But in spite of the growing number of movies being shown, Chinese audiences have fallen dramatically over the last decade because of the increasing competition from television and the makeshift 'video houses' which charge lower prices than cinemas. The emergence of cheap video compact discs is an-other factor (see box). These retail at a price of just Yn40-65 a copy. Overall, cost is a big issue ?a typical cinema ticket was around YnO.2 in the mid-1980s, but by 1997 they had soared to around Yn20-30 in the plush cinemas of Beijing and Shanghai. However, some big city prices have been slashed over the last year to Yn2-3 so as to regain market share. Ac-cording to Market Daily, audiences have climbed 10-fold as a result.
Yet competition from other forms of entertainment remains strong. A nation-wide survey undertaken by Gallup and
watching sport on television (7-5 per cent of the population). This was followed by reading books (58 per cent) and photography (50 per cent), while going to the cinema was at the same level as playing music at home (33 per cent).
Foreigners are also in demand to help renovate China's ailing cinemas. A typical Chinese cinema is an uninspiring hall with bare wooden chairs, no heating or VCDs for sale Hello, VCD?" This is the first question foreign visitors are asked when strolling through Beijing's 'Sanlitun Bar Street'. If curiosity is aroused, a nervous local would take his customer to the back of one of the dozens of cafes open and open a bag filled with video compact discs (VCDs). The price is cheap ?around Yn15-20 each. One salesman said his products were manufactured in Guangdong province.
In spite of repeated promises of a crackdown on illegal CD and VCD pi-rating, factories in China's southern provinces have largely escaped the scrutiny of intellectual property rights watchdogs. However, following the signing of a Sino-US treaty on IPR in 1995, Beijing announced that it would take steps against copyright infringement. Chinese newspapers have re-ported closures of factories which allegedly copied VCDs without permission, which are then crushed by a bull-dozer. There are also occasional legal actions against companies ?in July, eight US film studios were awarded damages against Beijing Xianke Laser Products Plaza and Beijing Culture and Art Publishing House.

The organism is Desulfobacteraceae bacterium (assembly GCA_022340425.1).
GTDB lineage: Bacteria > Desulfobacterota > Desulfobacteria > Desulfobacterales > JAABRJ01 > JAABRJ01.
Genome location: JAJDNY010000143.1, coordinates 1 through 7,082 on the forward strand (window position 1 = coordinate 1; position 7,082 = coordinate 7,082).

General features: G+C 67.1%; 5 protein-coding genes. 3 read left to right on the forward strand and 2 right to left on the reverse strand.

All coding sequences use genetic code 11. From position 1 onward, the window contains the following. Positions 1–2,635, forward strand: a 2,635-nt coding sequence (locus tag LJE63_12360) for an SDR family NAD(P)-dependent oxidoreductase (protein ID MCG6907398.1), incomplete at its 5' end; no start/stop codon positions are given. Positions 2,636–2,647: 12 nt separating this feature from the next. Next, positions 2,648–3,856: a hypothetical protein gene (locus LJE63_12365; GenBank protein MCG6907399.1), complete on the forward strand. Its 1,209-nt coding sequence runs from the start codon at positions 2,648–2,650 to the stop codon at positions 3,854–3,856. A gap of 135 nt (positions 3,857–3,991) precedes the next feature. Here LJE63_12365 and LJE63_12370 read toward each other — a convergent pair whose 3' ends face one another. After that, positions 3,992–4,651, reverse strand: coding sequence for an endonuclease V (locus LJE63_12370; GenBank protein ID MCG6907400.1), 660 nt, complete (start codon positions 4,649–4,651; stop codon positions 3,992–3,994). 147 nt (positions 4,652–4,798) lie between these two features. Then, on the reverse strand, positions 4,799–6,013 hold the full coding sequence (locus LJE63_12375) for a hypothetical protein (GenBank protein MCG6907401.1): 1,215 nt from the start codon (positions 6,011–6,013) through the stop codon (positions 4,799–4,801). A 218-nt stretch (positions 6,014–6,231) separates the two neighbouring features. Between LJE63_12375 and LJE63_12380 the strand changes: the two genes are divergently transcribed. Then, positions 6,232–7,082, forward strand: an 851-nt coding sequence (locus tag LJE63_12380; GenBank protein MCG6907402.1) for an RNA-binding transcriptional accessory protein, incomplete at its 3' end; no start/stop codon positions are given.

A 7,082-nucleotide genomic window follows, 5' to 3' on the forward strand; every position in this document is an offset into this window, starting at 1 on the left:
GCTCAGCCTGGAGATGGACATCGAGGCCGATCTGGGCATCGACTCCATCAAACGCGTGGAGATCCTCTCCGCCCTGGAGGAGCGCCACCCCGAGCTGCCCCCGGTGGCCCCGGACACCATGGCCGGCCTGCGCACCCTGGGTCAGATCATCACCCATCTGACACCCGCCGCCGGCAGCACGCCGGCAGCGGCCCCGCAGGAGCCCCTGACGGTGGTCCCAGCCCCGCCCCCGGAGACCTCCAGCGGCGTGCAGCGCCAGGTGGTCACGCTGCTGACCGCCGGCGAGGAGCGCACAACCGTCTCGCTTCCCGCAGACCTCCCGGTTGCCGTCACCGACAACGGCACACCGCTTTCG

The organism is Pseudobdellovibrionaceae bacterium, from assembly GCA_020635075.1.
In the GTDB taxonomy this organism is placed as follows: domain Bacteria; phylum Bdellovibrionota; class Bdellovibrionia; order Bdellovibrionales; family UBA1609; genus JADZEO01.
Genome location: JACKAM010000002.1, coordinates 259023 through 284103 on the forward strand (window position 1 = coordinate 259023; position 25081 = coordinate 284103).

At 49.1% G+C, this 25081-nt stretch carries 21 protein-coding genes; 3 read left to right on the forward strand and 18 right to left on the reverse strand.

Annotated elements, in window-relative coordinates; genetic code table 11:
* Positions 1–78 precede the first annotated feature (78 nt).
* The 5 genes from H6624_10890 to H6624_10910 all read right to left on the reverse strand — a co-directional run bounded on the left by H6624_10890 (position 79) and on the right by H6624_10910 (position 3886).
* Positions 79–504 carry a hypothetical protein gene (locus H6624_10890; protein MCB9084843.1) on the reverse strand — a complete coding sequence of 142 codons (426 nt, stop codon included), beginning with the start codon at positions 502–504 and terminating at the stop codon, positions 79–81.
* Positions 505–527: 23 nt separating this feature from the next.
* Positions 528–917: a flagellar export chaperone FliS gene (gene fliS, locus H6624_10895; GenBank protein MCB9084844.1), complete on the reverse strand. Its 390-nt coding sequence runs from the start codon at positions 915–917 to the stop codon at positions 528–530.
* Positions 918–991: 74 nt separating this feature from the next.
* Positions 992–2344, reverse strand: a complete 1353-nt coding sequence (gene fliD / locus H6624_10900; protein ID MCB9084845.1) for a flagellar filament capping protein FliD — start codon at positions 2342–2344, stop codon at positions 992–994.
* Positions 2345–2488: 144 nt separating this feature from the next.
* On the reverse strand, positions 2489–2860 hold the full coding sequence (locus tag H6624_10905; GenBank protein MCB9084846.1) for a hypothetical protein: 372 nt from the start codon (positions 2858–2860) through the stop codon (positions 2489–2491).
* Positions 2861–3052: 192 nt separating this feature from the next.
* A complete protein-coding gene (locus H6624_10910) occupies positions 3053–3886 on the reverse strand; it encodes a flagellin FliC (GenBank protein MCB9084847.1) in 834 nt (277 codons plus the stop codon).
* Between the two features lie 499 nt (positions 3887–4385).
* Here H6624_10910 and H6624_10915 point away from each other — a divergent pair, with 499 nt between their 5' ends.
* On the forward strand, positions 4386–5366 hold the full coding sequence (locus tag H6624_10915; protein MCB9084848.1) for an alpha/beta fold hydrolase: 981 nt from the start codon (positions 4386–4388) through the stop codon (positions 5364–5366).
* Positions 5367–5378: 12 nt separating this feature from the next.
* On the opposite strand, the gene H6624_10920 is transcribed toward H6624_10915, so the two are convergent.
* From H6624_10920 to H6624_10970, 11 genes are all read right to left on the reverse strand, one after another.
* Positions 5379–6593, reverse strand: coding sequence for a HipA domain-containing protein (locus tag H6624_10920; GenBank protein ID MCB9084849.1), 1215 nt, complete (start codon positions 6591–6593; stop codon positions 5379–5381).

Yet while the market for pirated VCDs flourishes as ever before on the streets of Beijing, the legitimate side of the business is growing as well ?the country currently has some 100,000 video shops. Undeterred, Warner Brothers and MGM in February this year signed the first home video licensing deal in China. Shenzhen Advanced Science Enterprise Group is the appointed licensee. Chinese-dubbed films including Outbreak, .The Fugitive and JFK are now for sale as VCDs at major shops in Beijing and Shanghai. Disney Buena Vista Home Entertainment is eyeing similar deals.ever, Beijing nominated three cities ?Beijing, Shanghai and Guangzhou ?where cinemas could be revamped with the use of foreign funds. Until this time, involvement of foreigners in the Chinese film industry was limited to selling a small number of movies, making join-venture movies and leasing sophisticated production equipment.
Modern film complexes are popping1 1autions. In Shandong province the Zhonghua Film City in Zichuan Amusement Park was opened earlier this year, boasting the biggest screen in the world -30 metres wide and 20 metres tall. All the technology for the US$4m project was sourced locally. Shanghai now boasts a US$2m six-screen cinema partly funded by Singapore Technologies Corporation and Golden Harvest.